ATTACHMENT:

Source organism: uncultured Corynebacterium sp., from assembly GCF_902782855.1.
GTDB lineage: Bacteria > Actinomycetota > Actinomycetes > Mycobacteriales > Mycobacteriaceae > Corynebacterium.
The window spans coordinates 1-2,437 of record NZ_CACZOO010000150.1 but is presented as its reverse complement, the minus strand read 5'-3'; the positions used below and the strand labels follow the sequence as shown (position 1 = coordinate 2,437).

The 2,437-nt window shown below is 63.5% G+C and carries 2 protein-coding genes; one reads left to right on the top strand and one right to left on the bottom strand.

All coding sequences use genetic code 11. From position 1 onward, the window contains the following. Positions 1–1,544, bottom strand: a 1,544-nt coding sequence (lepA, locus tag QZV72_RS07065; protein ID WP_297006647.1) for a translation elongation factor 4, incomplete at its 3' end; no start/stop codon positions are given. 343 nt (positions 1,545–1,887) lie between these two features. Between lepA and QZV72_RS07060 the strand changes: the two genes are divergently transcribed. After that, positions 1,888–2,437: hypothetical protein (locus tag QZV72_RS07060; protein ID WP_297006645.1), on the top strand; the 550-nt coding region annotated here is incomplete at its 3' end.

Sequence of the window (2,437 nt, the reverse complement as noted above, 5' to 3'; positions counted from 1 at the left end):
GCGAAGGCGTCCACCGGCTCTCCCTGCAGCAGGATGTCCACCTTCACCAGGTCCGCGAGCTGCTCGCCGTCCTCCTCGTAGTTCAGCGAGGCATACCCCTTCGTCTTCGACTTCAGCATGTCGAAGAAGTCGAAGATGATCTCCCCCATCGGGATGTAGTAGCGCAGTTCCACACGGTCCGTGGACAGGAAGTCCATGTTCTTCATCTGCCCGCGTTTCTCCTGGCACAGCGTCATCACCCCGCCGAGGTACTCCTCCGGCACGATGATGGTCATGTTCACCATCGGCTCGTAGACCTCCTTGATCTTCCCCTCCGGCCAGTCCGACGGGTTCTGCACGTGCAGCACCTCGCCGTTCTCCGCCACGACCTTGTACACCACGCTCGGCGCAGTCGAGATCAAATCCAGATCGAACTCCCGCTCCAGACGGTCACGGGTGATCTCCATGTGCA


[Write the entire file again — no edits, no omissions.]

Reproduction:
Source organism: uncultured Corynebacterium sp., from assembly GCF_902782855.1.
GTDB lineage: Bacteria > Actinomycetota > Actinomycetes > Mycobacteriales > Mycobacteriaceae > Corynebacterium.
The window spans coordinates 1-2,437 of record NZ_CACZOO010000150.1 but is presented as its reverse complement, the minus strand read 5'-3'; the positions used below and the strand labels follow the sequence as shown (position 1 = coordinate 2,437).

The 2,437-nt window shown below is 63.5% G+C and carries 2 protein-coding genes; one reads left to right on the top strand and one right to left on the bottom strand.

All coding sequences use genetic code 11. From position 1 onward, the window contains the following. Positions 1–1,544, bottom strand: a 1,544-nt coding sequence (lepA, locus tag QZV72_RS07065; protein ID WP_297006647.1) for a translation elongation factor 4, incomplete at its 3' end; no start/stop codon positions are given. 343 nt (positions 1,545–1,887) lie between these two features. Between lepA and QZV72_RS07060 the strand changes: the two genes are divergently transcribed. After that, positions 1,888–2,437: hypothetical protein (locus tag QZV72_RS07060; protein ID WP_297006645.1), on the top strand; the 550-nt coding region annotated here is incomplete at its 3' end.

Sequence of the window (2,437 nt, the reverse complement as noted above, 5' to 3'; positions counted from 1 at the left end):
GCGAAGGCGTCCACCGGCTCTCCCTGCAGCAGGATGTCCACCTTCACCAGGTCCGCGAGCTGCTCGCCGTCCTCCTCGTAGTTCAGCGAGGCATACCCCTTCGTCTTCGACTTCAGCATGTCGAAGAAGTCGAAGATGATCTCCCCCATCGGGATGTAGTAGCGCAGTTCCACACGGTCCGTGGACAGGAAGTCCATGTTCTTCATCTGCCCGCGTTTCTCCTGGCACAGCGTCATCACCCCGCCGAGGTACTCCTCCGGCACGATGATGGTCATGTTCACCATCGGCTCGTAGACCTCCTTGATCTTCCCCTCCGGCCAGTCCGACGGGTTCTGCACGTGCAGCACCTCGCCGTTCTCCGCCACGACCTTGTACACCACGCTCGGCGCAGTCGAGATCAAATCCAGATCGAACTCCCGCTCCAGACGGTCACGGGTGATCTCCATGTGCA